“The Weapon, The Hour, The Motive” (1972, 103 min.). This film actually falls into the subgenre of nunsploitation, which peaked in Europe during the 1970s, but also included Ken Russell’s “The Devils” (1971). Most of the action takes place at a convent and includes a shower scene and nuns self-flagellating in honor of a murdered priest who did the same. The priest (Maurizio Bonuglia as Don Georgio) certainly had something to be penitent for, as he was sleeping with at least two of the parishioners. The investigation falls to Chief Inspector Boito (Renzo Montagnani), who ends up having an affair with one of the priest’s lovers (Bedy Moratti as Orchidea). The film includes a very strange restaurant, where Orchidea entertained her lovers. A young boy who lives at the convent is a key to solving the mystery. The film was directed and co-written by Francesco Mazzei.

Extras include audio commentary by Alexandra Heller-Nicholas; a new interview with actor Salvatore Puntillo, who played Boito’s assistant Moriconi (13:32, with subtitles); an image gallery; and English front end titles. Grade: film 3 stars; extras 2.5 stars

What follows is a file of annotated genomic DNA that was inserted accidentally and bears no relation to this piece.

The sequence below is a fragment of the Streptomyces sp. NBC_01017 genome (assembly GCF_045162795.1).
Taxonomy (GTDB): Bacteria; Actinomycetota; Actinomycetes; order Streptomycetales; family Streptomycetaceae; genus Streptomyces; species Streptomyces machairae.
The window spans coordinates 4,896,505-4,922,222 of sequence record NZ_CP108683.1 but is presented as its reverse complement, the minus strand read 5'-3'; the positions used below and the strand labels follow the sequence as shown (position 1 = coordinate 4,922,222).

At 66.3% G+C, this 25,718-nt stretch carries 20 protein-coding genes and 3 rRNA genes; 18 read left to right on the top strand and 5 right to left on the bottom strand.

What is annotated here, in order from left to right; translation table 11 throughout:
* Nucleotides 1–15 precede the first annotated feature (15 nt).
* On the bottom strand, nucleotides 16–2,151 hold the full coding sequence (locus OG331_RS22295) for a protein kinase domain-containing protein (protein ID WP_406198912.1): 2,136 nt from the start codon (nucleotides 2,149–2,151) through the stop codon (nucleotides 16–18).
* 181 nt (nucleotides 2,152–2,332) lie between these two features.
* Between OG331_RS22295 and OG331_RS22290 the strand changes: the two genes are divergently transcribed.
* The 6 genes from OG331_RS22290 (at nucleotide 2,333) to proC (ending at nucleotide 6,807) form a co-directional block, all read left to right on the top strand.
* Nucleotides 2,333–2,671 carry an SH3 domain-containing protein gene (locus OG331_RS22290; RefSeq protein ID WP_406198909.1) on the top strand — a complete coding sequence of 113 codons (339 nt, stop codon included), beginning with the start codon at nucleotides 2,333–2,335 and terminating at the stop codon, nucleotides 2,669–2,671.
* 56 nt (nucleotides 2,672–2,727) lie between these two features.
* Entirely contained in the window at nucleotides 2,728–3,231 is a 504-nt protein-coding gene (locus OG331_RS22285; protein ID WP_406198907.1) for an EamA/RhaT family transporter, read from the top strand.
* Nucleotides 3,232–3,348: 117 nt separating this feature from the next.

“The Killer Reserved Nine Seats” (1974, 103 min.). The title is an obvious nod to Agatha Christie’s “Ten Little Indians,” which co-screenwriter Biagio Proietti acknowledges in his accompanying 2013 interview (28:38). In the film, which concludes with a paranormal twist, Patrick (Chris Avram), the owner of a theater that has been closed for 100 years, invites a group of friends and family to it, only to be locked inside by a killer, who starts reducing the guest list. Most of the guests are narcissistic and there is a lot of soap opera elements, much more than thrills, although a couple of the deaths are gruesome. After three deaths, Lynn (Paola Senatore, whom Proietti says had a great body but was not that good an actress) decides to do a nude dance. Whatever.

Other extras are audio commentary by Kat Ellinger, a 2013 interview with actor Howard Ross (8:23; he played Russell) and an image gallery. Grade: film 2 stars; extras 2.75 stars

Tom Von Malder of Owls Head has reviewed music since 1972, just after graduation from Northwestern University’s Medill School of Journalism. He has reviewed videos/DVDs since 1988.